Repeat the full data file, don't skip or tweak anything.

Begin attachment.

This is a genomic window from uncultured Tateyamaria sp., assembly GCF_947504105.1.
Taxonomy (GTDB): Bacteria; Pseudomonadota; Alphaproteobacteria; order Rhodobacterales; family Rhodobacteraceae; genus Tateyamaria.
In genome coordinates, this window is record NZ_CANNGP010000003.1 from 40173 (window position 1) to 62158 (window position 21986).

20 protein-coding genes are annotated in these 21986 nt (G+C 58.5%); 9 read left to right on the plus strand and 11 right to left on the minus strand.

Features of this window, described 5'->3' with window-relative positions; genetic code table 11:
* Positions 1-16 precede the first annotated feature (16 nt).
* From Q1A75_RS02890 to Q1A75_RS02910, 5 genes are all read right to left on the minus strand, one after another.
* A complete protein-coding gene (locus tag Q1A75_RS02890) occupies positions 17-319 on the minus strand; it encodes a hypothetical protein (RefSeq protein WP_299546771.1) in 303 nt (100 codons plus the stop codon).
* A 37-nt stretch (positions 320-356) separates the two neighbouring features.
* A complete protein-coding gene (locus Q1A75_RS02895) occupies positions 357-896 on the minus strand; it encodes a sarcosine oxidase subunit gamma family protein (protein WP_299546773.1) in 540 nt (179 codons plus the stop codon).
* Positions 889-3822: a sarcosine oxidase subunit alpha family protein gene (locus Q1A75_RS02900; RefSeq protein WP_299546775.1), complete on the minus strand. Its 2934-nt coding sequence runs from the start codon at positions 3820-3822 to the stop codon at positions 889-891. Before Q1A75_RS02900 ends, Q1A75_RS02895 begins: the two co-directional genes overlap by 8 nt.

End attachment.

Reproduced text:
This is a genomic window from uncultured Tateyamaria sp., assembly GCF_947504105.1.
Taxonomy (GTDB): Bacteria; Pseudomonadota; Alphaproteobacteria; order Rhodobacterales; family Rhodobacteraceae; genus Tateyamaria.
In genome coordinates, this window is record NZ_CANNGP010000003.1 from 40173 (window position 1) to 62158 (window position 21986).

20 protein-coding genes are annotated in these 21986 nt (G+C 58.5%); 9 read left to right on the plus strand and 11 right to left on the minus strand.

Features of this window, described 5'->3' with window-relative positions; genetic code table 11:
* Positions 1-16 precede the first annotated feature (16 nt).
* From Q1A75_RS02890 to Q1A75_RS02910, 5 genes are all read right to left on the minus strand, one after another.
* A complete protein-coding gene (locus tag Q1A75_RS02890) occupies positions 17-319 on the minus strand; it encodes a hypothetical protein (RefSeq protein WP_299546771.1) in 303 nt (100 codons plus the stop codon).
* A 37-nt stretch (positions 320-356) separates the two neighbouring features.
* A complete protein-coding gene (locus Q1A75_RS02895) occupies positions 357-896 on the minus strand; it encodes a sarcosine oxidase subunit gamma family protein (protein WP_299546773.1) in 540 nt (179 codons plus the stop codon).
* Positions 889-3822: a sarcosine oxidase subunit alpha family protein gene (locus Q1A75_RS02900; RefSeq protein WP_299546775.1), complete on the minus strand. Its 2934-nt coding sequence runs from the start codon at positions 3820-3822 to the stop codon at positions 889-891. Before Q1A75_RS02900 ends, Q1A75_RS02895 begins: the two co-directional genes overlap by 8 nt.